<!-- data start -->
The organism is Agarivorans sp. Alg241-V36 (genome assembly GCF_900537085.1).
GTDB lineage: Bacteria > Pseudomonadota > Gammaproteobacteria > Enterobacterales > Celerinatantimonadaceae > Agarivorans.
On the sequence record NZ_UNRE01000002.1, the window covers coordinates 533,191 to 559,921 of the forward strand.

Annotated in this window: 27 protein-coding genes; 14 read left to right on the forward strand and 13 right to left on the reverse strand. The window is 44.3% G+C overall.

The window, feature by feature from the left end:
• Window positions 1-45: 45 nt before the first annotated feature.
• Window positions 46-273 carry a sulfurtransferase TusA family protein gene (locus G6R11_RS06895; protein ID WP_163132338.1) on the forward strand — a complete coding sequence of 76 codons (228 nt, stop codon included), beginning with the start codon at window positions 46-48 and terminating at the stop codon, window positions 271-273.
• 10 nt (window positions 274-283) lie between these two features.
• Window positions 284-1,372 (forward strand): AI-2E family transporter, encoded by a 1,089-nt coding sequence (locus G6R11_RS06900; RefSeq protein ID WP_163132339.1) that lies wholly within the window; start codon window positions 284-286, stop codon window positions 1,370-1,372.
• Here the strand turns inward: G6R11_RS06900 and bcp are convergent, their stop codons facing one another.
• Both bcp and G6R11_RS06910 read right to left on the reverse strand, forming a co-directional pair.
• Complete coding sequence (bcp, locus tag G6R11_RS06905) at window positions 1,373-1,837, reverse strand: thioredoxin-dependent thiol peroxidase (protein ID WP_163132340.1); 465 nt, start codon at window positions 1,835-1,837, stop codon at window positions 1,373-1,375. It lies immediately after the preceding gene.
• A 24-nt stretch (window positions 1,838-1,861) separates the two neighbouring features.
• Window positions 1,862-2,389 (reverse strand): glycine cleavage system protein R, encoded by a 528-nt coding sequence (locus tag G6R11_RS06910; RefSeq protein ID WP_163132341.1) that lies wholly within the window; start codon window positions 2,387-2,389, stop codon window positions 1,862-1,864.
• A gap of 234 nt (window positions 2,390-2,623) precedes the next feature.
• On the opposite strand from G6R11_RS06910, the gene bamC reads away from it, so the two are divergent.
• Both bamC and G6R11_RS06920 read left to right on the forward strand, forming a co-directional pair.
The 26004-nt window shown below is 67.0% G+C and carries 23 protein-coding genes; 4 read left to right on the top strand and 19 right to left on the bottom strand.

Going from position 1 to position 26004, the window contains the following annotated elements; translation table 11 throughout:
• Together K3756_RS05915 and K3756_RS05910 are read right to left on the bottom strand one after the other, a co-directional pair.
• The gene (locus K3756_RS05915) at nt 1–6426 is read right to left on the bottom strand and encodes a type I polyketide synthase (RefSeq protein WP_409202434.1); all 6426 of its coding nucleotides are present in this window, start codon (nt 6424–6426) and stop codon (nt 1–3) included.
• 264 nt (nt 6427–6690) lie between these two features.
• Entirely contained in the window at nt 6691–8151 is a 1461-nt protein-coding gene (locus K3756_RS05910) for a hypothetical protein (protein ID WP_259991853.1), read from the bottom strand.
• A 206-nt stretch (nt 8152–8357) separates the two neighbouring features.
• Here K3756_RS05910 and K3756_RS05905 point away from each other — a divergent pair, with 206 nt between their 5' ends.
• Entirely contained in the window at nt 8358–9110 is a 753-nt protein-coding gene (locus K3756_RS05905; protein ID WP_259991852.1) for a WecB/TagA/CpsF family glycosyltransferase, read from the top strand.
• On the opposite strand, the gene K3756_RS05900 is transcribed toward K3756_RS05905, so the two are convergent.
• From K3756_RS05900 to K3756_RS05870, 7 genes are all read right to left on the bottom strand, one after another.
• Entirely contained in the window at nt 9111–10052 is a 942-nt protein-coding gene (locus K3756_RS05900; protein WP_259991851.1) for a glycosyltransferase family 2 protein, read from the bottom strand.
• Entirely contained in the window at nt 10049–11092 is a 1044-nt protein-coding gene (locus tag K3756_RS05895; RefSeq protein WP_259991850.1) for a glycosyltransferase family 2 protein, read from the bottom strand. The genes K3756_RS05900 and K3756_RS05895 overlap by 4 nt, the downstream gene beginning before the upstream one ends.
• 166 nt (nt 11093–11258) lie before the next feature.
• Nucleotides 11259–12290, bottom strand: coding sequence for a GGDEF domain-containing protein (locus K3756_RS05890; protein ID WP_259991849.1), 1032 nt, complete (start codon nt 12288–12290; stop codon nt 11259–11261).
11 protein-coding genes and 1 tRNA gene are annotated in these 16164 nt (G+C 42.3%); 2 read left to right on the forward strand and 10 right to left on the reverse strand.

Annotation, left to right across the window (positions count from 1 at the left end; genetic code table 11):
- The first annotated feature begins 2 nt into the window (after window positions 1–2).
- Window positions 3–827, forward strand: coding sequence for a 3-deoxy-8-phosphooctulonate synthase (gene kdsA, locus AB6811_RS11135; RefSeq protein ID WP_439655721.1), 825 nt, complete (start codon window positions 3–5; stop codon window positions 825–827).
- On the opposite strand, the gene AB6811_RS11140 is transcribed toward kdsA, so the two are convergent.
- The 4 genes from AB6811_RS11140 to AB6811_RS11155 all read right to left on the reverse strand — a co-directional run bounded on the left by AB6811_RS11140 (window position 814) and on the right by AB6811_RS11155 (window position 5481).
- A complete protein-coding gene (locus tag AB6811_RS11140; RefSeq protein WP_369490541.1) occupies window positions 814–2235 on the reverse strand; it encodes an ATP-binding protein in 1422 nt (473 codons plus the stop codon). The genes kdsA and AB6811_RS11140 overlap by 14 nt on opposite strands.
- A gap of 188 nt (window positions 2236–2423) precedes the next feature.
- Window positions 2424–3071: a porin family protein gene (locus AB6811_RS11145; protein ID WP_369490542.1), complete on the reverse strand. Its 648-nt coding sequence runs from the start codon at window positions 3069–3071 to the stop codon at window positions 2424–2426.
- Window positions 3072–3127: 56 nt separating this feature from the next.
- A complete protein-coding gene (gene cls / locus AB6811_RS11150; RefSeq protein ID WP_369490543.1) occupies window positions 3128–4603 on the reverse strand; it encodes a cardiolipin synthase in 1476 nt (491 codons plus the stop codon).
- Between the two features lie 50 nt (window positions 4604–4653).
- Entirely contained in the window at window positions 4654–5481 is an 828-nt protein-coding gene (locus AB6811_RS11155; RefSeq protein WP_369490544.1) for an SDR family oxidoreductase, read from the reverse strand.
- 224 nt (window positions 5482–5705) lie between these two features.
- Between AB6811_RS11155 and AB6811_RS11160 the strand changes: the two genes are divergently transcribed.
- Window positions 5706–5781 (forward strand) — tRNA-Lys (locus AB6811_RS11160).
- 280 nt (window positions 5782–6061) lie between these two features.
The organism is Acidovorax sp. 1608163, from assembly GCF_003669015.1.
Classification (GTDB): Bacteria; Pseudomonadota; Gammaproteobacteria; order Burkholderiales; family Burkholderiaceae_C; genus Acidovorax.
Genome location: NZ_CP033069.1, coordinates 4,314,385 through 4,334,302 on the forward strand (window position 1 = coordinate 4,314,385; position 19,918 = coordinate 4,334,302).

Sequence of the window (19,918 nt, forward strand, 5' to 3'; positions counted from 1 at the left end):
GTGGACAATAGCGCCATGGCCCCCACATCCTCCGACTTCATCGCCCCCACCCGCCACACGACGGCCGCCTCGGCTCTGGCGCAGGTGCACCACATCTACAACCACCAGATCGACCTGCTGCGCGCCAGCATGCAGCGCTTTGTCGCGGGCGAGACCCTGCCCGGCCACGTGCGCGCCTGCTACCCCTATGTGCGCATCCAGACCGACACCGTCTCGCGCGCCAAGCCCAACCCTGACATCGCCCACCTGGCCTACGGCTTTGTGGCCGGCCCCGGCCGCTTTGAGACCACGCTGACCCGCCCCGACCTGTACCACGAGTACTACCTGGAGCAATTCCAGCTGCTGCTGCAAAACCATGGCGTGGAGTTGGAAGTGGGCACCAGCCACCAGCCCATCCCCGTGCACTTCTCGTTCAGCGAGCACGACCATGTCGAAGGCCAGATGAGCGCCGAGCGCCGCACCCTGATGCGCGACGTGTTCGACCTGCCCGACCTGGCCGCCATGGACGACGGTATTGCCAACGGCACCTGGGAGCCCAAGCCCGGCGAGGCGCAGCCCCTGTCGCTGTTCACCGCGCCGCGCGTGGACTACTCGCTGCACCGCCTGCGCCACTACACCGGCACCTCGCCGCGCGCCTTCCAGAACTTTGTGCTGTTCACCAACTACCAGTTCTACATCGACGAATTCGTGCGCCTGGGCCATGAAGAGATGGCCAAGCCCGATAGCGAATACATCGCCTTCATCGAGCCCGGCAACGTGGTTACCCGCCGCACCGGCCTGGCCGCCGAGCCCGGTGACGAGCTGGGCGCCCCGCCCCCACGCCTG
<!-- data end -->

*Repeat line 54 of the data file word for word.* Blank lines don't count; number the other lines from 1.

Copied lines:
GTGGACAATAGCGCCATGGCCCCCACATCCTCCGACTTCATCGCCCCCACCCGCCACACGACGGCCGCCTCGGCTCTGGCGCAGGTGCACCACATCTACAACCACCAGATCGACCTGCTGCGCGCCAGCATGCAGCGCTTTGTCGCGGGCGAGACCCTGCCCGGCCACGTGCGCGCCTGCTACCCCTATGTGCGCATCCAGACCGACACCGTCTCGCGCGCCAAGCCCAACCCTGACATCGCCCACCTGGCCTACGGCTTTGTGGCCGGCCCCGGCCGCTTTGAGACCACGCTGACCCGCCCCGACCTGTACCACGAGTACTACCTGGAGCAATTCCAGCTGCTGCTGCAAAACCATGGCGTGGAGTTGGAAGTGGGCACCAGCCACCAGCCCATCCCCGTGCACTTCTCGTTCAGCGAGCACGACCATGTCGAAGGCCAGATGAGCGCCGAGCGCCGCACCCTGATGCGCGACGTGTTCGACCTGCCCGACCTGGCCGCCATGGACGACGGTATTGCCAACGGCACCTGGGAGCCCAAGCCCGGCGAGGCGCAGCCCCTGTCGCTGTTCACCGCGCCGCGCGTGGACTACTCGCTGCACCGCCTGCGCCACTACACCGGCACCTCGCCGCGCGCCTTCCAGAACTTTGTGCTGTTCACCAACTACCAGTTCTACATCGACGAATTCGTGCGCCTGGGCCATGAAGAGATGGCCAAGCCCGATAGCGAATACATCGCCTTCATCGAGCCCGGCAACGTGGTTACCCGCCGCACCGGCCTGGCCGCCGAGCCCGGTGACGAGCTGGGCGCCCCGCCCCCACGCCTG